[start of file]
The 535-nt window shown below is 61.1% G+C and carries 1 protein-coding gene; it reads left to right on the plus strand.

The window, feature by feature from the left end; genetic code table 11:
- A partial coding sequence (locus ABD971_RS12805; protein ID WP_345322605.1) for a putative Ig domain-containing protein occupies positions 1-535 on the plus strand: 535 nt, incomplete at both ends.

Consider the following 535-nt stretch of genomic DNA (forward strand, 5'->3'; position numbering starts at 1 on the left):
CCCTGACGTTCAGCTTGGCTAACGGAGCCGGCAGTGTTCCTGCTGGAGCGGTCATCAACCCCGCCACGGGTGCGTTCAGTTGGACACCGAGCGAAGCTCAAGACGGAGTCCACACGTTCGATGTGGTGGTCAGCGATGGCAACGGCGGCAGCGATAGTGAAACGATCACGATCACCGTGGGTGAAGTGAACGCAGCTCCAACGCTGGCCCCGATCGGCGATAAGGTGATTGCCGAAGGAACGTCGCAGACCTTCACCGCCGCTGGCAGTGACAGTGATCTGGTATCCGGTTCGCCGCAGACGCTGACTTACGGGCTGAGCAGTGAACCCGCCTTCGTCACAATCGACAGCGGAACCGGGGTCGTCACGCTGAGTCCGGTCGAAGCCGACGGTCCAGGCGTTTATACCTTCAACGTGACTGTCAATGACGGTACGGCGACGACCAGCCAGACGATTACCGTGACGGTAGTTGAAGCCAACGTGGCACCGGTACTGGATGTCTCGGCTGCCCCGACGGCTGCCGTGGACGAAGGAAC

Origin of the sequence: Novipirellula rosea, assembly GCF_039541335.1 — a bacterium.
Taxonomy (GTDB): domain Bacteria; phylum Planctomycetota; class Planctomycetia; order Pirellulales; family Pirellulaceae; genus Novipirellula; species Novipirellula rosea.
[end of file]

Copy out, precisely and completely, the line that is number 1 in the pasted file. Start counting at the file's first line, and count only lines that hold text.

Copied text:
The 535-nt window shown below is 61.1% G+C and carries 1 protein-coding gene; it reads left to right on the plus strand.